The Idea Is the Problem
How the Democrats misjudged the American people
Generally speaking, would you favor smaller government with fewer services or larger government with more services?
Fifty-eight percent of those polled by The Washington Post recently claimed they preferred smaller government with fewer services, with only 38 percent favoring a larger government with more services (and, yes, it is a terrific struggle not to place ironic quotations marks around the word "services").
This is the highest number for the "smaller government" category since 2002. And a full year into President Barack Obama's term, most polls and state elections tell us that the electorate is walking—maybe sprinting?—back from the progressive economic policies that now dominate Washington.
Some Democrats believed grousing about (the fully imagined) wild and unregulated days of the Bush years would be sufficient to pass sweeping top-down economic controls. Yet for all the presidential election-time happy talk, Americans have this sturdy historical aversion to "fundamental" reorganizations of their society.
Still other Democrats convinced themselves that surging opposition to their big plans was fabricated, paid for by insurance companies or oil companies or some other reprehensible profit-motivated boogeyman they'd conjured up. They overestimated their mandate and underestimated the electorate.
Many more Democrats continue to convince themselves that the party's problem is flawed candidates or poorly communicated messages, as White House spokesman Robert Gibbs conceded this week—because, presumably, the idea of socializing medicine is too nuanced and intellectually rigorous for the average voter to digest.
Hardly. The predicament Democrats face is the opposite. Too many voters appreciate exactly what health care legislation entails.
This is why Congress conducts clandestine negotiations on legislation and trashes promises of transparency. This is why leading Democrats have embraced procedural tricks and senatorial bribery—and now the possibility of "reconciliation"—so they can adjust health care reform and pass it with a 51-vote majority. You're gonna get it whether you want it or not.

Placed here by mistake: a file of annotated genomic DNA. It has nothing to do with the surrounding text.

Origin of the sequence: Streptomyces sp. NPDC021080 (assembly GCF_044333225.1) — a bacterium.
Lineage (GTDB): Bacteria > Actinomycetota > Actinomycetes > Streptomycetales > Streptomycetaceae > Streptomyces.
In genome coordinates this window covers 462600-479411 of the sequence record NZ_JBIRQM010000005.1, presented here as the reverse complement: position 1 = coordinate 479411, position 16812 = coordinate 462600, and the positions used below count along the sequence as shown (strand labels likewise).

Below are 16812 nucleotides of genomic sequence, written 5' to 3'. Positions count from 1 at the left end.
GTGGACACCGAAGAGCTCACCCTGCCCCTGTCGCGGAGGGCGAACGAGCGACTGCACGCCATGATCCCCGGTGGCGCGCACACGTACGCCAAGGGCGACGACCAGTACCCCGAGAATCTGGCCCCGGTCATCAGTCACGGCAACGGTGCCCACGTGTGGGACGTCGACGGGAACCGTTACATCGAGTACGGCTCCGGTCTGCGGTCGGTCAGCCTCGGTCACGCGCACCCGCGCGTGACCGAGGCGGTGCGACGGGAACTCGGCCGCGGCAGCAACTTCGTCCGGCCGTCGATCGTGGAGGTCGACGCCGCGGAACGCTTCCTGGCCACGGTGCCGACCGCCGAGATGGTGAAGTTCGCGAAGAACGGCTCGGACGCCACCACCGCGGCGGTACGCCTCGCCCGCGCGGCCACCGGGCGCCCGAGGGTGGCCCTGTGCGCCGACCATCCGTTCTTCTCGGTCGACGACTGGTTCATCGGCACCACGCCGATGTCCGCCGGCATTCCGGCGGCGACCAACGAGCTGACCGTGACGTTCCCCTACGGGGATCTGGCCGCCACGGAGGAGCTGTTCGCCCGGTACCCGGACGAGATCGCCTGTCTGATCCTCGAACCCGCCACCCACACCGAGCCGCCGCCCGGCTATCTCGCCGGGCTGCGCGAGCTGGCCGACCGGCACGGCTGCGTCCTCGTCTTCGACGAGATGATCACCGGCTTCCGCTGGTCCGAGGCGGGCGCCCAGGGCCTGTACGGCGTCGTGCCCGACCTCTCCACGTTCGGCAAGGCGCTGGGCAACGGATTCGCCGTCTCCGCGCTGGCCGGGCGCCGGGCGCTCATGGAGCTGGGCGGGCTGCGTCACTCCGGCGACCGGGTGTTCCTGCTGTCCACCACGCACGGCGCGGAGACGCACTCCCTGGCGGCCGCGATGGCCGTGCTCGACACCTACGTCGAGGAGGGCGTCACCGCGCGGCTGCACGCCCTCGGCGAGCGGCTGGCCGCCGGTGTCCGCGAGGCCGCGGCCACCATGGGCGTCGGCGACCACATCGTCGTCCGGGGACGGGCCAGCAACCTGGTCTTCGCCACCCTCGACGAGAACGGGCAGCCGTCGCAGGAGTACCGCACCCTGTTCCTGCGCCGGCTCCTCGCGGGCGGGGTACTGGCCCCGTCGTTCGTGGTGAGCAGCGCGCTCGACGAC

That's what happens when these Democrats lose a debate. According to the latest NBC News/Wall Street Journal poll, only 33 percent of the public believes the health reform effort is a "good" idea, whereas 46 percent considers it a "bad" idea—with 55 percent disapproving of Obama on health care.
What's most striking about this poll is that opposition to Obama's plan has increased 20 percentage points since April—coinciding, not surprisingly, with the president's big push to convince us that it's needed. The more people learn, apparently, the less they like.
Now, I am under no grand illusions about democracy. The electorate can be mercurial and irrational—as nearly every election proves. Nor do I believe any ethical politician should abandon his core values simply because polls tell him it would be expedient.
I say, keep fighting, Mr. President. Those of us who believe in capitalism need you.
But the fact is we have one party controlling both houses of Congress—with historically impressive margins. We have an opposition political party Americans have lost confidence in. We have endured a frightening downturn that allowed the far left to advance a menu of stunning regulatory intrusions that normally would be non-starters.
Finally, we have a charismatic and articulate president who, armed with a nearly national landslide, was given the stage to make his pitch on health care reform.
If, with all that, the progressives cannot convince voters that the central cause of their movement is necessary, then it is not a messaging problem or a leadership problem, and it is not a Republican problem; it is an idea problem—a terrible idea problem.
David Harsanyi is a columnist at The Denver Post and the author of Nanny State. Visit his Web site at www.DavidHarsanyi.com.
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